As you may have noticed, SE staff have recently announced that the Moderator Action Review Process is being replaced by a new process.

Now, the MARP seems to be written for purposes of removing a moderator of a single site, and the latest de-diamonded moderator was a moderator on no less than six sites, so clearly some tweaking is in order. In particular, the invitees to the discussion in this case would have numbered in the dozens, making scheduling challenging.

Therefore, I thought it might be a good idea to open a discussion on the subject, and provide a bit of community feedback on how the MARP should be changed.

  • To be clear the MARP specifies the removal of a moderator as initiated by other moderators. The SE staff announcement mentions a separate process for removing moderators as initiated by the company.
    – TylerH
    Oct 4, 2019 at 18:56
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    Ah, well, not to put too fine a point on this, but SE's claim is that they didn't have a process at all. And @TylerH, I consider that a distinction without a difference. It doesn't matter how the process is initiated. For what it's worth, the MARP is well-thought out, and I think it's fine just the way it is.
    – user102937
    Oct 4, 2019 at 18:57
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    @TylerH the process as written has a provision that it may be initiated by the company as well.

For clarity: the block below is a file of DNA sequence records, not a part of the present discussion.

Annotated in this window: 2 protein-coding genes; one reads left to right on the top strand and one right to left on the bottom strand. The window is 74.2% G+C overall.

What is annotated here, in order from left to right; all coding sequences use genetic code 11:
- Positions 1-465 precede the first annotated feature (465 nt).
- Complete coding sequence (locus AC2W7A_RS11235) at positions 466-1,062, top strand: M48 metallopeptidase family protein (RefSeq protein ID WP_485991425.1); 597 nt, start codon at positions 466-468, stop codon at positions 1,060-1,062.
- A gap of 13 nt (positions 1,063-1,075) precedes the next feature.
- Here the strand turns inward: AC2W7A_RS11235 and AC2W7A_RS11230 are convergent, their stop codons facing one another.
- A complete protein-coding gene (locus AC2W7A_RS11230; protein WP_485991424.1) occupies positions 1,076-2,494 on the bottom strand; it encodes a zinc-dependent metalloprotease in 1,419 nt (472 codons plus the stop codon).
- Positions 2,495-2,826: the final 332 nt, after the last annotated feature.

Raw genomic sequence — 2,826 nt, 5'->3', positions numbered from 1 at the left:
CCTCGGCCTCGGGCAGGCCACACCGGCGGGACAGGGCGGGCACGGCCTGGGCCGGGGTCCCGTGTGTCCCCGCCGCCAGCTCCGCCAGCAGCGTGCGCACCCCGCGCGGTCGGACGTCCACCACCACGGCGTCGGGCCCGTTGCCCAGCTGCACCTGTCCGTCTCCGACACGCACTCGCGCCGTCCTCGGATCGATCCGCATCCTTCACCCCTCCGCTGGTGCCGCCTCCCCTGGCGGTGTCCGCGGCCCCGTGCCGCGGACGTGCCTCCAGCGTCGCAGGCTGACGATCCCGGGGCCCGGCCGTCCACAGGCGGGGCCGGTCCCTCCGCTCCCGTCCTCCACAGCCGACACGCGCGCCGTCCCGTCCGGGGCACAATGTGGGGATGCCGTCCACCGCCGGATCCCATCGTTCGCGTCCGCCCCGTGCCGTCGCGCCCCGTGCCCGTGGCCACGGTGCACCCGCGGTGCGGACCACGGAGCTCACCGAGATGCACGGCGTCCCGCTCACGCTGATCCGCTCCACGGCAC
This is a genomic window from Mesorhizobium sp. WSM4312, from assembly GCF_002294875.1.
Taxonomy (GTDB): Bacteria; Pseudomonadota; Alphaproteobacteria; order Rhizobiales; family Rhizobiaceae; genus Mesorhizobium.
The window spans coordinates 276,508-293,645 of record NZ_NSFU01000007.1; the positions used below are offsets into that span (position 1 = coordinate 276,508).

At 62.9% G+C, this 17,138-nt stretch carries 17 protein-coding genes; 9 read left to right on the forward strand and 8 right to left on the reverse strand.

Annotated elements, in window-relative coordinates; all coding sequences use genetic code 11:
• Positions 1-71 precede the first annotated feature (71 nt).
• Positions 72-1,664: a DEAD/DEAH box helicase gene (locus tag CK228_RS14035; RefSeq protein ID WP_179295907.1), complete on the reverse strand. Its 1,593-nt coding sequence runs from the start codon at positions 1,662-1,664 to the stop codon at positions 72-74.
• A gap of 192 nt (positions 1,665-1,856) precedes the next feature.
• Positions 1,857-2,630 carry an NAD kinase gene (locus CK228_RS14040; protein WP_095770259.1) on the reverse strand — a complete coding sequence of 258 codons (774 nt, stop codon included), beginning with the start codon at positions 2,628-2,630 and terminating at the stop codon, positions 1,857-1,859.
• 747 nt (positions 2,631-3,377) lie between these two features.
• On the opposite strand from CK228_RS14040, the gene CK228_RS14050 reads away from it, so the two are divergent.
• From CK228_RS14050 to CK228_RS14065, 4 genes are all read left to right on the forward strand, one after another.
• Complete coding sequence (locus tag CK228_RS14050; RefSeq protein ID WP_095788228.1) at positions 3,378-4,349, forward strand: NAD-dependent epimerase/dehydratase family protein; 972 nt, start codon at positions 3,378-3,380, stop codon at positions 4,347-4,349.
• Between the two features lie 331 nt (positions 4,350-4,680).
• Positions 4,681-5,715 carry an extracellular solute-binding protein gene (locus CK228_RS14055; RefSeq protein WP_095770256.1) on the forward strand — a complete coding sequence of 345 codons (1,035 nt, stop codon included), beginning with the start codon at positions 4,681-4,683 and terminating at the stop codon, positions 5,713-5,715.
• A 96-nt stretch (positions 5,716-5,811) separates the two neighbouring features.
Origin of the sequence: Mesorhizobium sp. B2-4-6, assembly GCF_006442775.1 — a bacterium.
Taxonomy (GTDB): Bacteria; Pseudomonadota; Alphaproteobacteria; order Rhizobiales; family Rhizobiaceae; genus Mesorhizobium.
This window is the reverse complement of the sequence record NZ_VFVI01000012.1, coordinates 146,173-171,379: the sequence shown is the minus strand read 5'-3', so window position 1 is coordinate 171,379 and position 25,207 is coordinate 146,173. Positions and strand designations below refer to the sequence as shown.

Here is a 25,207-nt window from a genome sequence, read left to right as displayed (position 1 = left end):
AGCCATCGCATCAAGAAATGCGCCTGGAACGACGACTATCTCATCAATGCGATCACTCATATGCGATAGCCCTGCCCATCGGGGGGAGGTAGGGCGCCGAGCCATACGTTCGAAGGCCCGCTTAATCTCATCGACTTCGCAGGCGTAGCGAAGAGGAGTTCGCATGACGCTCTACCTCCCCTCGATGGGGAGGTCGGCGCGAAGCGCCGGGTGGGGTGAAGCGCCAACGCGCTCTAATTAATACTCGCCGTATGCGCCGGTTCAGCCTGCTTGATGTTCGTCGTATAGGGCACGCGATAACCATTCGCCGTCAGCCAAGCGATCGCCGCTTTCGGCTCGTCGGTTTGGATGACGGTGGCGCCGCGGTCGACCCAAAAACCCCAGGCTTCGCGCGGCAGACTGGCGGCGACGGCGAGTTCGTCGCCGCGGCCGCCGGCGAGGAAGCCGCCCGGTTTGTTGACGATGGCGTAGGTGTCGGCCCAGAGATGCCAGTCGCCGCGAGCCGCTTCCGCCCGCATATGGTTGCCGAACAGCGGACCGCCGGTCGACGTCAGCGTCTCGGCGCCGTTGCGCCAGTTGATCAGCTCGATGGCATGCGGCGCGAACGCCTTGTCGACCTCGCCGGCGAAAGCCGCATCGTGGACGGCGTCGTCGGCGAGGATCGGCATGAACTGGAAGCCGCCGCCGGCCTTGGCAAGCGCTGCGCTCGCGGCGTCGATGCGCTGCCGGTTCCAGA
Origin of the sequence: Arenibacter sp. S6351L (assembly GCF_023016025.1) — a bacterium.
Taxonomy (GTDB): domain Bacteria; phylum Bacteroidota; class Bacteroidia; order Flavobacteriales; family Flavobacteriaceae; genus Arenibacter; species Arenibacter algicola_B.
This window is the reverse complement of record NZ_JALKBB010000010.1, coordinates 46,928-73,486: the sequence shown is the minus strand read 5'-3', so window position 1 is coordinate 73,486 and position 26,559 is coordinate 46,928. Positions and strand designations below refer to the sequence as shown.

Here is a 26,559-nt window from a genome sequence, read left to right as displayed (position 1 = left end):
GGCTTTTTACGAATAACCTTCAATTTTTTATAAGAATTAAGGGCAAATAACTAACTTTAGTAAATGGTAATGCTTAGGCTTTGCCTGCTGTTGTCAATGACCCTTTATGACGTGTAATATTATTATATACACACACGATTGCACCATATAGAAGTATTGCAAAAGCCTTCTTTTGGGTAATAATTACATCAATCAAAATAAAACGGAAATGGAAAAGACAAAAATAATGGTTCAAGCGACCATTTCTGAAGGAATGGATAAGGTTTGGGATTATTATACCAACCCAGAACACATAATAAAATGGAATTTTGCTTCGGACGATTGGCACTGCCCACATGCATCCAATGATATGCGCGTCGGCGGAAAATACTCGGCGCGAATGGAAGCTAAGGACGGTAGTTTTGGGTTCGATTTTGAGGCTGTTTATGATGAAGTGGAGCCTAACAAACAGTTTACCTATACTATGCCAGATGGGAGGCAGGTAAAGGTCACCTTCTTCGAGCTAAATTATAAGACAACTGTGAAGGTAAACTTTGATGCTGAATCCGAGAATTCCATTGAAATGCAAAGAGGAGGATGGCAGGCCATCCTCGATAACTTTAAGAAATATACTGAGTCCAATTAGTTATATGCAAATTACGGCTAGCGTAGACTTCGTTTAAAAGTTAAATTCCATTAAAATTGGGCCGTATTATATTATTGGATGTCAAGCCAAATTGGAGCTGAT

– HAEM
    Oct 4, 2019 at 18:59
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    Also, the problem is not processes; the problem is attitude: a general lack of information among the corporate lieutenants about how online communities work, and a pernicious malaise of neglect and dismissal of those communities' legitimate concerns. Your communities are a valuable and precious resource, and you're squandering them.
    – user102937
    Oct 4, 2019 at 19:02
  • @RobertHarvey There still are the tricky problems of gathering a quorum of multiple sites' moderators, and maybe some clarifications should be made on just how wide-spread the de-modding can be.
    – HAEM
    Oct 4, 2019 at 19:03
  • @RobertHarvey On your second point, I almost didn't post this question because I was partly trying to draw attention to the fact that it is not the job of some association-bonus poster to make this post.
    – HAEM
    Oct 4, 2019 at 19:06
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    I think it's sweet that you think that any procedure was followed. It should be abundantly clear that what happened was that Monica annoyed the wrong person/people in the company who then lashed out. Unless the company agrees to have their actions limited by a process (which seems pretty unlikely) then all the talk in the world about policies and procedures is pointless.
    – Richard
    Oct 4, 2019 at 22:59
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    Agree with Richard - it seems that any concerns raised here are not going to be addressed at all. To think that the community has any say in how things operate going forward is naive bordering on Pollyanna